SQL Server backups are useless if you can't recover them. Backups are simply big disk files unless you have a recovery mechanism that puts those bits back into SQL Server when you need them. So when was the last time you tested your restore strategy? I'm not asking whether you've performed a backup and run the RESTORE command manually to see whether the media is valid. I'm asking whether you've tested your restore methodology to make sure it works the way you think it does. Can you get your production database back up and running after a disaster? You must have a planned and tested restore methodology to be sure.
Two weeks ago at SQL Server Magazine Connections in Orlando, Florida, I sat in on Kimberly Tripp's talk about SQL Server backup and restore. Kimberly presented a number of interesting tips, but her fundamental backup tenet is that the backup is useless without the ability to restore it. And you don't know that you can restore your backup unless you've fully tested your plan.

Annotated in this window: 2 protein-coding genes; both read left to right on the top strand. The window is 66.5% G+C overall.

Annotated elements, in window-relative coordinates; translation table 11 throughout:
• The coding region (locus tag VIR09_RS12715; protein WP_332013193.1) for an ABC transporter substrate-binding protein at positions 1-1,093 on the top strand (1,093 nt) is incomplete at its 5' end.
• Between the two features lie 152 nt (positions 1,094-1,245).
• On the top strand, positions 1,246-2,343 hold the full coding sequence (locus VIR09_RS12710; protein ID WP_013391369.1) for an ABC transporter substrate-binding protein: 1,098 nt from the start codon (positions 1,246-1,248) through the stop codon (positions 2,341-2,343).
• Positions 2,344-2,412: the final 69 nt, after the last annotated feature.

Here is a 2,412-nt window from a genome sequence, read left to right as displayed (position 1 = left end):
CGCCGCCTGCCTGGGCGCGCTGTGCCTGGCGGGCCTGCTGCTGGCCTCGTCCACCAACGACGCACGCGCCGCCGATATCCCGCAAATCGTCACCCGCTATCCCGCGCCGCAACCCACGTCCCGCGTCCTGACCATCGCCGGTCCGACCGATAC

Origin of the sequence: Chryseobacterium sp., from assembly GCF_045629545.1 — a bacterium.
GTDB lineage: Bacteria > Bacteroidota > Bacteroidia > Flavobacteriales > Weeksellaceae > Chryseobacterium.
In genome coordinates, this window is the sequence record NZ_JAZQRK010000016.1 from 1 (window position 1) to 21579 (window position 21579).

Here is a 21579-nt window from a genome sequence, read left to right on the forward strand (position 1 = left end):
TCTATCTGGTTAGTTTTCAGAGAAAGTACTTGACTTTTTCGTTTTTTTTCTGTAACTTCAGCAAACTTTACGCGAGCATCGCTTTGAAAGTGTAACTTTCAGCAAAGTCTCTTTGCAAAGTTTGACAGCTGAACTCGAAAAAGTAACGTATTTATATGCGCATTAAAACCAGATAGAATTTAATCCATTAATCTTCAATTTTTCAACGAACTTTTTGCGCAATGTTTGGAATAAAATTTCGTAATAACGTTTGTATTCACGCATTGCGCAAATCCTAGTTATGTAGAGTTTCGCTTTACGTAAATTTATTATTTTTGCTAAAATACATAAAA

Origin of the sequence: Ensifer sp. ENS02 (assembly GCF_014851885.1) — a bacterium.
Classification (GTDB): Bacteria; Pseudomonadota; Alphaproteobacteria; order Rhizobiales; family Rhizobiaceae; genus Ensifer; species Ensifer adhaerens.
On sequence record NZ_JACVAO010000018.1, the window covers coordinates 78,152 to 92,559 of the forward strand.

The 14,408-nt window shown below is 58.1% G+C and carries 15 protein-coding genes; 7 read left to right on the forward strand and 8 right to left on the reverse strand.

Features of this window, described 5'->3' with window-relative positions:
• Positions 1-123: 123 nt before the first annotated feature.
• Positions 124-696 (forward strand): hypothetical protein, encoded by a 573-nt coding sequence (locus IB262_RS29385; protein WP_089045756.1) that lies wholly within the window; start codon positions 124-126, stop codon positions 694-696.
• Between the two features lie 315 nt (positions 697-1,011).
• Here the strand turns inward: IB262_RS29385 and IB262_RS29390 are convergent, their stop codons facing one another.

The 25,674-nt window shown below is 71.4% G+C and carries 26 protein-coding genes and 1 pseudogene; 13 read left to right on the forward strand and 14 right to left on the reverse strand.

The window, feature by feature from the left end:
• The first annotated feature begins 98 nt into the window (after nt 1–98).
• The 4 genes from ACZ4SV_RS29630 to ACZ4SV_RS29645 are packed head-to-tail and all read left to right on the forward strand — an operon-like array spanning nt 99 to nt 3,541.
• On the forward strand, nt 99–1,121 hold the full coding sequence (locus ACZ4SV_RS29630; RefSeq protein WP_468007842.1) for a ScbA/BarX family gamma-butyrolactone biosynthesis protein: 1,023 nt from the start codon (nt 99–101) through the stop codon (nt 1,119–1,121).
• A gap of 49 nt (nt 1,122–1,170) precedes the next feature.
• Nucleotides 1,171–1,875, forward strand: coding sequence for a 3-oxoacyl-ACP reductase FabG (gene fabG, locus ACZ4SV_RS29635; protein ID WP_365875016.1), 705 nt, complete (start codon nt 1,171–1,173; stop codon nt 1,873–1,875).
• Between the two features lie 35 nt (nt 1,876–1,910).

I suspect that many of you don't have a well-tested backup and recovery plan. Testing backup and recovery plans can be difficult, especially if you don't have the hardware resources to do a complete dry run of a failure and recovery. For example, properly testing your restore methodology is hard to do if your production system is a one-tier warehouse and you don't have a test server of equal capacity. But budgeting for adequate testing and quality assurance equipment should be a non-negotiable part of an efficient data center. If you haven't planned how to recover your data and tested that plan, when a true disaster happens, you're asking for trouble.
If you haven't tested your backup and recovery plan, your backups might not be as valuable as you think they are. Backing up is easy; getting the data back can be the hard part.